Background In Korea, the prevalence, complications, and mortality rate of diabetes are rapidly increasing. However, investigations on the actual condition of diabetes management are very limited due to lack of nation-wide research or multicenter study. Hence, we have minutely inquired the current status of diabetes management and achievement of glucose target goal in general hospital offering education program. That way, we are able to furnish data for policy making of diabetes education and draw up guideline which may allow us to reduce the morbidity and mortality of diabetes. Methods The subjects consisted of 2,610 patients with type 2 diabetes who visited the 13 general hospital in Seoul or Gyeonggi region from March 19 to May 29, 2013. General characteristics, associated diseases, complications, and management status were investigated. Results The mean age was 61.0±11.6 years, body mass index was 25.0±3.3 kg/m2, and family history of diabetes was 50.5%. The mean duration of diabetes was 10.7±7.9 years and 53% received education about diabetes. The prevalence of hypertension and dyslipidemia were 59.2% and 65.5%, respectively, and 18.3% of the subjects were accompanied by liver disease. Diabetic retinopathy appeared in 31.6%, nephropathy in 28.1%, and neuropathy in 19.9% of the subjects. The mean glycosylated hemoglobin (HbA1c) level was 7.3%±1.3% and the achieving rate based on Korean Diabetes Association guideline (HbA1c <6.5%) was 24.8%, blood pressure (130/80 mm Hg or less) was 49.4%, and low density lipoprotein cholesterol (<100 mg/dL) was 63.6%. The reaching rate to the target level in four parameters (blood glucose, blood pressure, lipids, and body weight) was 7.8%. Conclusion The blood glucose control rate was lower than other parameters, and the implementation rate of diabetes education was only 53%. Thus more appropriate glucose control and systematic diabetes education are imperative. PMID:26301192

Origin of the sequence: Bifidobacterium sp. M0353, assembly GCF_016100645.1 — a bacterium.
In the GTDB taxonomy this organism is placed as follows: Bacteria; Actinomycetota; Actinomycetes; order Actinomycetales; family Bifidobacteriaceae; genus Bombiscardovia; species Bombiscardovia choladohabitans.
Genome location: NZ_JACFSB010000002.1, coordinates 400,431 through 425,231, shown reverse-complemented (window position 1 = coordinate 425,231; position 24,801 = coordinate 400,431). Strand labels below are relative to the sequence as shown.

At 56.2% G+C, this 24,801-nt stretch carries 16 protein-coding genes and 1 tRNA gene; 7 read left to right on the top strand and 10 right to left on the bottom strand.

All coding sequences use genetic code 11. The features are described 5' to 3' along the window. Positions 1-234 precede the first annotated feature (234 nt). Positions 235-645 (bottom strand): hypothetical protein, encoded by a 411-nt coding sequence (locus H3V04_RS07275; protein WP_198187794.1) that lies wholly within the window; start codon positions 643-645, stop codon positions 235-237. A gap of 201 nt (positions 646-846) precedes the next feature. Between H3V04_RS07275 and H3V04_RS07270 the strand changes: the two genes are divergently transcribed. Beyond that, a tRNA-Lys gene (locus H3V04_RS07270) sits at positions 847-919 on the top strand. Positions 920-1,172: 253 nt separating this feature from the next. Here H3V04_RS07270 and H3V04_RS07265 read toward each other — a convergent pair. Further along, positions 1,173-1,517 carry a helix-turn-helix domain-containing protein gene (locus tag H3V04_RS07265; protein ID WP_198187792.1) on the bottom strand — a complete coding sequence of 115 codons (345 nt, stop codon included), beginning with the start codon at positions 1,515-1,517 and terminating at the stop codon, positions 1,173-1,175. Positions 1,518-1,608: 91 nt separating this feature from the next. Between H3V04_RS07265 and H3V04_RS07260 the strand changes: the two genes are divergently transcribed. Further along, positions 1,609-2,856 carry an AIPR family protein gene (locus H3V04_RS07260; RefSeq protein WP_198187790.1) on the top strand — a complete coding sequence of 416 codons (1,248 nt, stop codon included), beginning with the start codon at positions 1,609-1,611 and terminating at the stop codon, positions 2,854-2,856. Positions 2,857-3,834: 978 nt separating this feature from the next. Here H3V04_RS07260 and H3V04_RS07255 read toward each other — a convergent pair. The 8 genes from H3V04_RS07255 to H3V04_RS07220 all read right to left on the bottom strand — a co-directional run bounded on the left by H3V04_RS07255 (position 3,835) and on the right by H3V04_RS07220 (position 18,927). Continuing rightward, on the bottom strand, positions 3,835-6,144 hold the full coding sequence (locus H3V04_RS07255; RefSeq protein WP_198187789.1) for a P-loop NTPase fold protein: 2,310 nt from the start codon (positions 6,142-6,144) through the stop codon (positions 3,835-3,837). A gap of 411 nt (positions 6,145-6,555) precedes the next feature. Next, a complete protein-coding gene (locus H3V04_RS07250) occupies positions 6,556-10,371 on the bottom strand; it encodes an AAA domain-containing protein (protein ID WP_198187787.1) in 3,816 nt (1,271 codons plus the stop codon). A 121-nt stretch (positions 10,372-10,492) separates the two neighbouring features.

20. [Health service aspects of psychosomatic inpatient treatment in a general hospital].

    PubMed

    de Cruppé, Werner; Martens, Ute; Löwe, Bernd; Herzog, Wolfgang; Eich, Wolfgang

    2005-08-01

    The study objective is to outline basic aspects of medical care service structure in the fields of psychosomatic medicine in a clinical acute-care setting. A total of 216 inpatients in a psychosomatic ward of a general hospital were investigated during a 32 months period using a retrospective study design. Referring physicians and clinics along with referral procedures, the waiting period, teamwork with other clinics, as well as patient and therapy characteristics are described. According to provisions of outpatient psychosocial care, general practitioners refer the majority of the inpatients (55 %), followed by other clinics (25 %) and psychosomatic and psychiatric outpatient specialists (20 %). An outpatient department along with a psychosomatic C-L service are key elements for a psychosomatic department to ensure coordination of the referral procedure. The average waiting period lasts 21 days, the average length of stay is 48 days. 60 % of the inpatients show somatic and psychiatric co morbidity. A psychopharmacological treatment has to be taken into consideration along with multi-modal psychotherapy in a third of all patients. PMID:16049875